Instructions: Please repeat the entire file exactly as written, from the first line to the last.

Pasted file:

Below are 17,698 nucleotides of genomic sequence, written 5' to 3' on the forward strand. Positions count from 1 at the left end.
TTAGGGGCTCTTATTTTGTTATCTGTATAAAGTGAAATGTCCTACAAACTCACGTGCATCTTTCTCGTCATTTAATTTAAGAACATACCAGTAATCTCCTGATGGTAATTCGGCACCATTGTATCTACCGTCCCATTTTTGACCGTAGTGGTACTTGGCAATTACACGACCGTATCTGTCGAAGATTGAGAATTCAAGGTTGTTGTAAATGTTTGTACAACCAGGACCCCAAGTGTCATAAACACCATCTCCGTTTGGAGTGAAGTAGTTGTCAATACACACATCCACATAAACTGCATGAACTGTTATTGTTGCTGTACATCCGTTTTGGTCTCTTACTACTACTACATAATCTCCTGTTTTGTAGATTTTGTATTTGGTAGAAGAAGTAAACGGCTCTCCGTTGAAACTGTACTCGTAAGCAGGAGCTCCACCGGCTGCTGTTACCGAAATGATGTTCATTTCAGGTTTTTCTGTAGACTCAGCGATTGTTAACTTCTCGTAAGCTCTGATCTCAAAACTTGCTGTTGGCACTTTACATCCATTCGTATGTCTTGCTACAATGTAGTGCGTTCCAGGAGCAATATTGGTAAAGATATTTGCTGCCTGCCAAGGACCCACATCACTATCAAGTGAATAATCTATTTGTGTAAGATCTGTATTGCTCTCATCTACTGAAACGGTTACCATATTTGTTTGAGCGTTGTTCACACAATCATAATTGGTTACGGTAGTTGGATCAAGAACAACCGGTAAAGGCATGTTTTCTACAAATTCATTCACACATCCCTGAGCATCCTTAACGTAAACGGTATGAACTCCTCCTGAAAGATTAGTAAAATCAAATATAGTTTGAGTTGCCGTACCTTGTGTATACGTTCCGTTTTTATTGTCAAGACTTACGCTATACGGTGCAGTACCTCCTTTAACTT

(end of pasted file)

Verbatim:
Below are 17,698 nucleotides of genomic sequence, written 5' to 3' on the forward strand. Positions count from 1 at the left end.
TTAGGGGCTCTTATTTTGTTATCTGTATAAAGTGAAATGTCCTACAAACTCACGTGCATCTTTCTCGTCATTTAATTTAAGAACATACCAGTAATCTCCTGATGGTAATTCGGCACCATTGTATCTACCGTCCCATTTTTGACCGTAGTGGTACTTGGCAATTACACGACCGTATCTGTCGAAGATTGAGAATTCAAGGTTGTTGTAAATGTTTGTACAACCAGGACCCCAAGTGTCATAAACACCATCTCCGTTTGGAGTGAAGTAGTTGTCAATACACACATCCACATAAACTGCATGAACTGTTATTGTTGCTGTACATCCGTTTTGGTCTCTTACTACTACTACATAATCTCCTGTTTTGTAGATTTTGTATTTGGTAGAAGAAGTAAACGGCTCTCCGTTGAAACTGTACTCGTAAGCAGGAGCTCCACCGGCTGCTGTTACCGAAATGATGTTCATTTCAGGTTTTTCTGTAGACTCAGCGATTGTTAACTTCTCGTAAGCTCTGATCTCAAAACTTGCTGTTGGCACTTTACATCCATTCGTATGTCTTGCTACAATGTAGTGCGTTCCAGGAGCAATATTGGTAAAGATATTTGCTGCCTGCCAAGGACCCACATCACTATCAAGTGAATAATCTATTTGTGTAAGATCTGTATTGCTCTCATCTACTGAAACGGTTACCATATTTGTTTGAGCGTTGTTCACACAATCATAATTGGTTACGGTAGTTGGATCAAGAACAACCGGTAAAGGCATGTTTTCTACAAATTCATTCACACATCCCTGAGCATCCTTAACGTAAACGGTATGAACTCCTCCTGAAAGATTAGTAAAATCAAATATAGTTTGAGTTGCCGTACCTTGTGTATACGTTCCGTTTTTATTGTCAAGACTTACGCTATACGGTGCAGTACCTCCTTTAACTT